Davis Street Building Room 142 B
B.Pharm, Devi Ahilya Vishwavidyalaya
Ph.D., University of Toledo
Dr. Rao received his Bachelor of Pharmacy degree from the DAVV University, Indore, India. For his Ph.D. degree (2006-2011), Dr. Rao joined the Department of Medicinal & Biological Chemistry at the University of Toledo, Ohio. Subsequently, Dr. Rao was a postdoctoral fellow (PDF) in the Department of Pharmacology and Experimental Therapeutics, in Dr. Youssef Sari's lab, at the University of Toledo. His work at the University of Toledo involved the synthesis and in vitro characterization of muscarinic antagonists (graduate research work) and the evaluation of in vivo efficacy of beta-lactams in alcohol-preferring P rats (postdoctoral work). Dr. Rao's research work at Toledo resulted in the successful publication of nine research articles and two review articles.
To continue his postdoctoral training and to better understand the interactions between HIV-1 infection and drug addiction, Dr. Rao joined Dr. Santosh Kumar's research group at the University of Missouri-Kansas City in March 2014.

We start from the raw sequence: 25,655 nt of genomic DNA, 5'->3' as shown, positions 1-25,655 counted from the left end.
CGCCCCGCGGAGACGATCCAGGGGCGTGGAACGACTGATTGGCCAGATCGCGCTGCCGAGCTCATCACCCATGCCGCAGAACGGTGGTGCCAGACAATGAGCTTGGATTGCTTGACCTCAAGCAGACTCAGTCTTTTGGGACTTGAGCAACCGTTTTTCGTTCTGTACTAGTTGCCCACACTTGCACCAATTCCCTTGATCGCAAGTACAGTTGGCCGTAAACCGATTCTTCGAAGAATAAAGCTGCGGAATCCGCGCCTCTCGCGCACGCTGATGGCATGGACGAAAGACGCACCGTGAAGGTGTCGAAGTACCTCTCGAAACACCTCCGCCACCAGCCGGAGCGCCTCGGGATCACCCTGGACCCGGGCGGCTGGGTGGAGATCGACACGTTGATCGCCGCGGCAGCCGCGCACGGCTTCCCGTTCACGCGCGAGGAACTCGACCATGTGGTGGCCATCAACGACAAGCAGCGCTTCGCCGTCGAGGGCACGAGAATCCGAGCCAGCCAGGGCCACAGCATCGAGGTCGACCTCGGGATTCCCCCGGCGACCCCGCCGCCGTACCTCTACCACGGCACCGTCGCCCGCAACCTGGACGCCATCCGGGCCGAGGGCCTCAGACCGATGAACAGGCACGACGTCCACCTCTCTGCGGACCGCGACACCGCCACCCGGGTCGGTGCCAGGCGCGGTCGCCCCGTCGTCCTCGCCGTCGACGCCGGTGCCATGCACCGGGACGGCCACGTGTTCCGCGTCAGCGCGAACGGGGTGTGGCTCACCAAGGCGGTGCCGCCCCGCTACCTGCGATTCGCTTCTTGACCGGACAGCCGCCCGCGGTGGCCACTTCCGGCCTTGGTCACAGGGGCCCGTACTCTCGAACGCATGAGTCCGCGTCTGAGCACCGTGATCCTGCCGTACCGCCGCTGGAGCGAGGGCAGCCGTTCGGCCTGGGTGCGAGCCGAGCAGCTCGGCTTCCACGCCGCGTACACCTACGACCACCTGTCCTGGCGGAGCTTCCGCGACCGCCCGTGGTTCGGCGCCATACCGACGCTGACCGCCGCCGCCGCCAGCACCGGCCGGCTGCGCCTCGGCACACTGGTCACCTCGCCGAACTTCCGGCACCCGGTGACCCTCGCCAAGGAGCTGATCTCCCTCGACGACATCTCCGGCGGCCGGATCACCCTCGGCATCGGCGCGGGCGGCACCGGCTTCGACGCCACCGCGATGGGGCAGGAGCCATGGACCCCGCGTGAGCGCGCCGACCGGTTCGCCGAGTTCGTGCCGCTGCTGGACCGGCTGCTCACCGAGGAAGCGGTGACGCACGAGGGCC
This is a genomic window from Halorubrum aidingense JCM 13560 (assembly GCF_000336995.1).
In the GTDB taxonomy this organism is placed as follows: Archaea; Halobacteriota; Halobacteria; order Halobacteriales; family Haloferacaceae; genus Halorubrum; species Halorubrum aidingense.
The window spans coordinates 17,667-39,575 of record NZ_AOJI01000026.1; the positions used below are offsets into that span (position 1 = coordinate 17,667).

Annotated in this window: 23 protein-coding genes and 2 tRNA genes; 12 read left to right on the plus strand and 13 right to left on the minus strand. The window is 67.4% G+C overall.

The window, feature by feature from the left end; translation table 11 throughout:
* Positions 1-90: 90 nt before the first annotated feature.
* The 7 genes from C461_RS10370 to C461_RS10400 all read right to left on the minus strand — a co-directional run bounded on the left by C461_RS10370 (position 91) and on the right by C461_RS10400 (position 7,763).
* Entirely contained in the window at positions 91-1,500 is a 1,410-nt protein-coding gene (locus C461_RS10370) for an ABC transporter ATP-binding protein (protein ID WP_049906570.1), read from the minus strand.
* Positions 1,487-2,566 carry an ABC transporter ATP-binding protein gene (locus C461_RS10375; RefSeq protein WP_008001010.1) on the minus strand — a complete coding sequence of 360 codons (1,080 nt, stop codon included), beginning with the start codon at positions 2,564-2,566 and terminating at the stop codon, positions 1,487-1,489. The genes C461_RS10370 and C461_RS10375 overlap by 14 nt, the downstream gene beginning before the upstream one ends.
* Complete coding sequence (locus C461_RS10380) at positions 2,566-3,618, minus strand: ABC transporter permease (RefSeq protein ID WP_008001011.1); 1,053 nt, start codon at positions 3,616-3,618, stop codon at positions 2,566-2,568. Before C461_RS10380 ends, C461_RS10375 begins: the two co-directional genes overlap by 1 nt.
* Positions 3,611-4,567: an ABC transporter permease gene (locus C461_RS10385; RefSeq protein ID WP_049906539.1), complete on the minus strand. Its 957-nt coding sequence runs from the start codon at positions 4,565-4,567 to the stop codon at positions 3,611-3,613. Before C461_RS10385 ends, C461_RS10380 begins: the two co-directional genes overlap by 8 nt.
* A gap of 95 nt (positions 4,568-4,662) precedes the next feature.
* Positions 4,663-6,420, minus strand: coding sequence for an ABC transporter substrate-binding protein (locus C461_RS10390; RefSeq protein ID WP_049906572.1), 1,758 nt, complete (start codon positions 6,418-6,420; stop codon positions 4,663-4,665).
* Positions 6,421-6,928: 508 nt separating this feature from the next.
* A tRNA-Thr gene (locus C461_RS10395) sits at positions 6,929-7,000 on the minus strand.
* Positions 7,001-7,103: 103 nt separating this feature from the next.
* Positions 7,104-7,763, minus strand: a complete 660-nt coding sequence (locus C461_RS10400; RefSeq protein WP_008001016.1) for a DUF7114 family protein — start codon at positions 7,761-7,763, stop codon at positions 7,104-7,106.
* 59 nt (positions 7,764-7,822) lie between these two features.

After joining Dr. Kumar's lab, Dr. Rao was actively involved in studying drug-drug interactions between antiretroviral therapy (ART) and drugs of abuse. As a PDF in Dr. Kumar's lab, he successfully conducted experiments demonstrating the deleterious effects of ethanol and cigarette smoke condensate on HIV replication and the cellular pathways governing these effects. Dr. Rao collaborated with Dr. Kumar towards publishing novel data and reviewing the existing literature on drug-drug interactions between antiretroviral therapy and drug addiction. These efforts have resulted in the publication of four research articles, six review papers, and one book chapter.
In January 2016, Dr. Rao joined the College of Pharmacy at The University of Findlay as an Assistant Professor. Dr. Rao's current research interests include:
a) Examining the scope of drug-drug interactions between HIV medications and drugs of abuse
b) Studying the effects of drug abuse on HIV replication
c) Assessing the potential anti-cancer properties of novel compounds